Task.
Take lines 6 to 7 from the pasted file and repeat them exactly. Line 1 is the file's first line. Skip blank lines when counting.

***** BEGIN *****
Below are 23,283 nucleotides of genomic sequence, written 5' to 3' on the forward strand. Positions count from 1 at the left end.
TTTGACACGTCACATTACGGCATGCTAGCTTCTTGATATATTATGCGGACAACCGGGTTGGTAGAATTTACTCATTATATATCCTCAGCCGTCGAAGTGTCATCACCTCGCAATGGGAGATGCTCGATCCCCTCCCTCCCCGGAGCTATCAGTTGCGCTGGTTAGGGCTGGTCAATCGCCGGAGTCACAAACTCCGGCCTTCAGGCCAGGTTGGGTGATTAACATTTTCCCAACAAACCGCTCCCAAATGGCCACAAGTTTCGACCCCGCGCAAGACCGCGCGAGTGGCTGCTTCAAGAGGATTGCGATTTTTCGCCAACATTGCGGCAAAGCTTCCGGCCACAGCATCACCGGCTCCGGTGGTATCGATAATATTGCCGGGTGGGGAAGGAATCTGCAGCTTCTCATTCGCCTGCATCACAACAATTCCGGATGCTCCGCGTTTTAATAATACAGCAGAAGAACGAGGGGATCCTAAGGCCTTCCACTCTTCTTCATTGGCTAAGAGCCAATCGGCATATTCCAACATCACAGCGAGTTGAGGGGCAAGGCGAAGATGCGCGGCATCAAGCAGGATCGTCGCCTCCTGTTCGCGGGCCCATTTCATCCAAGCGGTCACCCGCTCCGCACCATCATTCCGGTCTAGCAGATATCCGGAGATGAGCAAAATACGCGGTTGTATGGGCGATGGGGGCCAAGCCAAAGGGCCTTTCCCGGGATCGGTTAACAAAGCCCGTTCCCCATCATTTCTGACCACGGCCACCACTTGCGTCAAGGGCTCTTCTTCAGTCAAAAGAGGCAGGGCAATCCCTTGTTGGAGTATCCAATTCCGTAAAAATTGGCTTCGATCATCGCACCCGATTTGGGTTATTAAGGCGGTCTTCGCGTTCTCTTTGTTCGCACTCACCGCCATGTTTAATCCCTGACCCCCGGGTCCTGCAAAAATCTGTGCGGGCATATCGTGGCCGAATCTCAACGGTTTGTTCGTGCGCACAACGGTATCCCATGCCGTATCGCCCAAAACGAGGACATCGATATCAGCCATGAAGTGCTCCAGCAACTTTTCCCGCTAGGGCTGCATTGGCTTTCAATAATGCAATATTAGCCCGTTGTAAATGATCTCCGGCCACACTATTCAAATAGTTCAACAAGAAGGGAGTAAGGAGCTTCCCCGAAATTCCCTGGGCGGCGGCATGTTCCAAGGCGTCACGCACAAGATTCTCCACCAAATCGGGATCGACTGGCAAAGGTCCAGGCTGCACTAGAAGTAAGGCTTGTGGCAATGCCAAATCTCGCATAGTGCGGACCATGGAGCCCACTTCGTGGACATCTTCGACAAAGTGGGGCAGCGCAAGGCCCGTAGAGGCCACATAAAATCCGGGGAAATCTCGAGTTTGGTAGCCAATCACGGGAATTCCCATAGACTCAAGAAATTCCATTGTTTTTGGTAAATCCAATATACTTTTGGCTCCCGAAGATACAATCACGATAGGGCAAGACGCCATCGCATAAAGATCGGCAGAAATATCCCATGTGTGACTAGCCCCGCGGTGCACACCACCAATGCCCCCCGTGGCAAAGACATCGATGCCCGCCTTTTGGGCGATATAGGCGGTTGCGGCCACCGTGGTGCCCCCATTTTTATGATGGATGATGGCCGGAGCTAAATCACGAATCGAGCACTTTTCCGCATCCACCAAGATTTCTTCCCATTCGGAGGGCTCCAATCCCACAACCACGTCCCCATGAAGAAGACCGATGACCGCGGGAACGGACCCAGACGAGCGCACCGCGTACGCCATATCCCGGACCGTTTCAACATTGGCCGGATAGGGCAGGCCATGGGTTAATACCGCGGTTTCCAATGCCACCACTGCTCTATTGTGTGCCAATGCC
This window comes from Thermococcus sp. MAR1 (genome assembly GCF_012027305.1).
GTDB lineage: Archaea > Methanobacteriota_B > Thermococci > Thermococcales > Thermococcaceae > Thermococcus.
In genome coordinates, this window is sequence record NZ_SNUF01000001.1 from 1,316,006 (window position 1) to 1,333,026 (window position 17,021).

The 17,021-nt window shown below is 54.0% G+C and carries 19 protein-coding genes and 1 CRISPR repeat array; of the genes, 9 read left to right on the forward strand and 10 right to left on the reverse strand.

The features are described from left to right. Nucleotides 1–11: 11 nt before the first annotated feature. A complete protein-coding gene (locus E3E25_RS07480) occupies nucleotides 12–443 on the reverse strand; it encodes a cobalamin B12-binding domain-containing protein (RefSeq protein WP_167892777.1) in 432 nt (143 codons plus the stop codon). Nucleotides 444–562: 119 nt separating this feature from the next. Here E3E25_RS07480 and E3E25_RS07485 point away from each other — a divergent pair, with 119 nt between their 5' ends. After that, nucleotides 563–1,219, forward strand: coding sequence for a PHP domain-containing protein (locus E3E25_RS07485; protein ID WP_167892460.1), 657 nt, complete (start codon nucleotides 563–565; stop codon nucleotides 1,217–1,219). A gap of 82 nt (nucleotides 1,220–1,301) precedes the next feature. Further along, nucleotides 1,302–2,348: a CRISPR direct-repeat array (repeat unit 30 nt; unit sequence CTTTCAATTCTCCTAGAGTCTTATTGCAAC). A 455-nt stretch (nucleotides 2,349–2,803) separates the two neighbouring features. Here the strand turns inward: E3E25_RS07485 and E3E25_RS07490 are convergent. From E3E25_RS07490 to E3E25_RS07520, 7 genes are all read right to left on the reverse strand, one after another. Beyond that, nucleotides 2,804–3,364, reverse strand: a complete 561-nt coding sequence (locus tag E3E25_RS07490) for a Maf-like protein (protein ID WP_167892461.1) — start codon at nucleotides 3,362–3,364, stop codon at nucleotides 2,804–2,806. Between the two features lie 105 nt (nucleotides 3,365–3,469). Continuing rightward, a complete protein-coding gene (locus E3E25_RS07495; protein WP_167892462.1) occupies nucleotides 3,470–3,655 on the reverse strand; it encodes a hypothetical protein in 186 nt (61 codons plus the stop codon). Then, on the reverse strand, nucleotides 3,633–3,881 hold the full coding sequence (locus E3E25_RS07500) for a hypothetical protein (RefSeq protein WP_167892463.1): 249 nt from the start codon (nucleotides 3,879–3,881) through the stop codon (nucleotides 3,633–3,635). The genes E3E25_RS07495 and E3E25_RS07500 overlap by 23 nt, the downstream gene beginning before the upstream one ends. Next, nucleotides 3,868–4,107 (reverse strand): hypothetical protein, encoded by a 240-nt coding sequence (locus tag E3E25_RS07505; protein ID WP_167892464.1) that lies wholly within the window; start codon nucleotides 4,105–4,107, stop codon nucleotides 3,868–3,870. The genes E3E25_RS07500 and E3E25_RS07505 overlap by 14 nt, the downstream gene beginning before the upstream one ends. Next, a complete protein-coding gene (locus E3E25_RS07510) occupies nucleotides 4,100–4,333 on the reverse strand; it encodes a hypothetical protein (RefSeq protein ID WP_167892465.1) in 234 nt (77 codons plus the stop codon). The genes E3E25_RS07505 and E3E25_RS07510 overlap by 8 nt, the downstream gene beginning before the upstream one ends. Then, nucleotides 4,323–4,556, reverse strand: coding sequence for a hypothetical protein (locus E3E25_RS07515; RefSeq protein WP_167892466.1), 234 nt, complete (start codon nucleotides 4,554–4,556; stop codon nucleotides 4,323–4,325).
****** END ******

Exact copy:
The 17,021-nt window shown below is 54.0% G+C and carries 19 protein-coding genes and 1 CRISPR repeat array; of the genes, 9 read left to right on the forward strand and 10 right to left on the reverse strand.

The features are described from left to right. Nucleotides 1–11: 11 nt before the first annotated feature. A complete protein-coding gene (locus E3E25_RS07480) occupies nucleotides 12–443 on the reverse strand; it encodes a cobalamin B12-binding domain-containing protein (RefSeq protein WP_167892777.1) in 432 nt (143 codons plus the stop codon). Nucleotides 444–562: 119 nt separating this feature from the next. Here E3E25_RS07480 and E3E25_RS07485 point away from each other — a divergent pair, with 119 nt between their 5' ends. After that, nucleotides 563–1,219, forward strand: coding sequence for a PHP domain-containing protein (locus E3E25_RS07485; protein ID WP_167892460.1), 657 nt, complete (start codon nucleotides 563–565; stop codon nucleotides 1,217–1,219). A gap of 82 nt (nucleotides 1,220–1,301) precedes the next feature. Further along, nucleotides 1,302–2,348: a CRISPR direct-repeat array (repeat unit 30 nt; unit sequence CTTTCAATTCTCCTAGAGTCTTATTGCAAC). A 455-nt stretch (nucleotides 2,349–2,803) separates the two neighbouring features. Here the strand turns inward: E3E25_RS07485 and E3E25_RS07490 are convergent. From E3E25_RS07490 to E3E25_RS07520, 7 genes are all read right to left on the reverse strand, one after another. Beyond that, nucleotides 2,804–3,364, reverse strand: a complete 561-nt coding sequence (locus tag E3E25_RS07490) for a Maf-like protein (protein ID WP_167892461.1) — start codon at nucleotides 3,362–3,364, stop codon at nucleotides 2,804–2,806. Between the two features lie 105 nt (nucleotides 3,365–3,469). Continuing rightward, a complete protein-coding gene (locus E3E25_RS07495; protein WP_167892462.1) occupies nucleotides 3,470–3,655 on the reverse strand; it encodes a hypothetical protein in 186 nt (61 codons plus the stop codon). Then, on the reverse strand, nucleotides 3,633–3,881 hold the full coding sequence (locus E3E25_RS07500) for a hypothetical protein (RefSeq protein WP_167892463.1): 249 nt from the start codon (nucleotides 3,879–3,881) through the stop codon (nucleotides 3,633–3,635). The genes E3E25_RS07495 and E3E25_RS07500 overlap by 23 nt, the downstream gene beginning before the upstream one ends. Next, nucleotides 3,868–4,107 (reverse strand): hypothetical protein, encoded by a 240-nt coding sequence (locus tag E3E25_RS07505; protein ID WP_167892464.1) that lies wholly within the window; start codon nucleotides 4,105–4,107, stop codon nucleotides 3,868–3,870. The genes E3E25_RS07500 and E3E25_RS07505 overlap by 14 nt, the downstream gene beginning before the upstream one ends. Next, a complete protein-coding gene (locus E3E25_RS07510) occupies nucleotides 4,100–4,333 on the reverse strand; it encodes a hypothetical protein (RefSeq protein ID WP_167892465.1) in 234 nt (77 codons plus the stop codon). The genes E3E25_RS07505 and E3E25_RS07510 overlap by 8 nt, the downstream gene beginning before the upstream one ends. Then, nucleotides 4,323–4,556, reverse strand: coding sequence for a hypothetical protein (locus E3E25_RS07515; RefSeq protein WP_167892466.1), 234 nt, complete (start codon nucleotides 4,554–4,556; stop codon nucleotides 4,323–4,325).